Hands on investment experience overseeing a large, a mostly internally run investment program, AUM with layers of complexity that targets a 7 per cent rate of return; leadership skills and ease under the media spotlight and monthly board scrutiny plus the ability to commit for at least five years. The role of CalPERS next CIO isn’t for the faint-hearted.

The $469.8 billion pension fund has been without a permanent CIO for a year following the resignation of Ben Meng in the wake of regulatory filings disclosing he had invested in shares of private equity managers with which the pension fund had invested in the past. A search last year was abandoned because of challenges inherent in recruiting during the pandemic and issues with the compensation package – since resolved to now include a long-term incentive approved by the board. Still, discussions at the July board meeting on the key characteristics the board seeks in its new CIO offer a revealing window into the task and trade-offs that lie ahead.

Drawing on CIO data from 100 global asset owners in CalPERS’ peer group, Charles Dore, chief executive and founder of executive search agency Dore Partnership tasked with filling CalPERS empty CIO seat, highlighted the challenge afoot.

Dore’s analysis of the world’s top 100 institutional investors finds 82 have incumbent CIOs – out of those that don’t five have an open vacancy while 13 (mostly SWFs in the Middle East and Asia) don’t follow a traditional CIO structure.

Of the incumbent 82, around 54 per cent were appointed in the last three years; 63 per cent were appointed internally and the overwhelming majority are men. Over two thirds of incumbent CIOs hail from the asset owner community with the rest split between asset management and other backgrounds like banking or government.

Delving further into the data, Dore’s analysis found only 31 per cent of the sample 100 asset owners have, like CalPERS, a 7 per cent rate of return – and two of these funds (Yale and Washington State Investment Board) are without CIOs.

Of this ever-smaller cohort, the average AUM is just $158 billion, and the typical CIO tenure is just over five years. Again, CIOs in this handful of highly performing asset owners are also, overwhelmingly, white and male. Of the top performing CIOs in CalPERS’ immediate peer group, 50 per cent managed less than $25 billion and one third managed less than $10 billion in their prior role, indicating that scale is not a factor in predicting long-term investment success.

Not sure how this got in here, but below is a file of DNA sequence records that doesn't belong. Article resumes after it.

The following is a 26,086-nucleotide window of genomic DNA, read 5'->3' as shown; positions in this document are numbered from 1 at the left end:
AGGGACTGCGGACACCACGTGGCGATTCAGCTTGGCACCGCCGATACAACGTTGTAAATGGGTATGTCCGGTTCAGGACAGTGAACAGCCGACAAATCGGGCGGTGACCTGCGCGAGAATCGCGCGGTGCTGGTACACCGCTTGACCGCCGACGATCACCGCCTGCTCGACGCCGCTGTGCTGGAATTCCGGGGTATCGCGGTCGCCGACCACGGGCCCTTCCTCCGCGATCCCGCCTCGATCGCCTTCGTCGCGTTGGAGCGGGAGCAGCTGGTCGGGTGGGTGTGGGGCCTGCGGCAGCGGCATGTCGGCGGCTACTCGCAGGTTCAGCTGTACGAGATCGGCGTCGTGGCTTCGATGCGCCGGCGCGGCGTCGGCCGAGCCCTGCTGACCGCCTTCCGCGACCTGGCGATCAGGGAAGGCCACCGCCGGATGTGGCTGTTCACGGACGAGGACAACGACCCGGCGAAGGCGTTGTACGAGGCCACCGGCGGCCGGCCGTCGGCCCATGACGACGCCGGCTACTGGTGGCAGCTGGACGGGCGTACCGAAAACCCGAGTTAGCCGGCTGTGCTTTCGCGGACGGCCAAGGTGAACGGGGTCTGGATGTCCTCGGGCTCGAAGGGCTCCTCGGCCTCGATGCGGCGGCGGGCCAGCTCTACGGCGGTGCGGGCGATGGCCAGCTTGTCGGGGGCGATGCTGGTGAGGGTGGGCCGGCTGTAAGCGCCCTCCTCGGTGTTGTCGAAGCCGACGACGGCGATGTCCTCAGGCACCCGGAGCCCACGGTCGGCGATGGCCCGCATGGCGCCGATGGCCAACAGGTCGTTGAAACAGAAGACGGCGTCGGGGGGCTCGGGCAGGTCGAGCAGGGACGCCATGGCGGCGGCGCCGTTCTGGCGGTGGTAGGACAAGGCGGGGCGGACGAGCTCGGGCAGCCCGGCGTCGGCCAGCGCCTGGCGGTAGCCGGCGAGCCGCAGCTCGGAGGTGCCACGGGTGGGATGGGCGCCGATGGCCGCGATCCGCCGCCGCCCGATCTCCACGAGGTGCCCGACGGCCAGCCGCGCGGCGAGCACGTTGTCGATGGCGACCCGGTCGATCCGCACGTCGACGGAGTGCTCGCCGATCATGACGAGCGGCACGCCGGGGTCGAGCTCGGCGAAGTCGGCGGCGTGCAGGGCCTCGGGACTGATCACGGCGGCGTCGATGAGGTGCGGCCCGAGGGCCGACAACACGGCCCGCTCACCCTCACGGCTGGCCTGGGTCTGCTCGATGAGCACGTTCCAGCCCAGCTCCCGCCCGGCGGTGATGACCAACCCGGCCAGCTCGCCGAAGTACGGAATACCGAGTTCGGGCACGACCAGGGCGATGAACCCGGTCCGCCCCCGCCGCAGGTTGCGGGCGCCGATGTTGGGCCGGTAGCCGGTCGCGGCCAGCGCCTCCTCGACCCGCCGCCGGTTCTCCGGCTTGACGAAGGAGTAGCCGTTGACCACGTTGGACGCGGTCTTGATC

Still, the CalPERS board will have to reconcile that with some members’ priority that the new CIO has experience managing a large AUM.

Cue Dore’s counsel on the importance that the board keep an open mind, considering candidates with experience of managing small AUMs and mindful of the benefits of hunting for talent among current deputy, or rising CIOs, rather than only fish from a pool of proven CIOs.

“Around 48 per cent of performing CIOs were recruited internally – they were not CIOs before their current role,” he said, adding that assets under management is too rudimentary a proxy and that many of this group have also come from overseeing a single asset class. That said, all agreed that direct investment experience was vital.

“We are looking for a big I in CIO,” said CalPERS CEO Marcie Frost.

Diversity

Any trade off regarding diversity will be just as difficult for CalPERS board. Board member Margaret Brown flagged that the data points to this being one obvious casualty of the process.

“It’s very clear this is going to be challenging,” she said, arguing that pushing for female candidates or historically underrepresented groups will make the candidate pool even smaller.

“While we are all big on DEI, the most important thing we are looking for is qualified candidates.” This might mean not hitting on the diversity piece, she said.

“If that’s what we are searching for, no wonder that’s why we came up empty first time around.”

Against Dore’s insistence that the search company would “lead a systematic A-Z search” and “if the market has diversity to offer” the firm would capture it, other board members pleaded for diversity to be a centre piece in the search.

“It is incumbent on us to ensure we have diversity at the highest level of investments,” said Stacie Olivares. “We have seen time and again when there is diversity there is outperformance.”

Dore will conduct a data and reference-led process that will include people on career breaks targeting end of September for the first round, and an early March 2022 joining date. Dore added that the search process will also seek candidates with a succession plan, able to build continuity and with a track record of elevating others.

“It is very important we find someone aligned to the mission of the organisation.”

Once the latest criteria are approved, board president Henry Jones will select a committee to conduct the first round of interviews along with Frost. Final interviews will be conducted by Frost and the full board. The board and the CEO share the hiring of the CIO who will report to Frost.

CalPERS’ next CIO must be just right – but it remains to be seen whether the fund will get its fairytale ending.

Sarah Rundell is a staff writer for Top1000funds.com based out of London. She writes on institutional investment across all asset classes, global trade and corporate treasury.
Leave a comment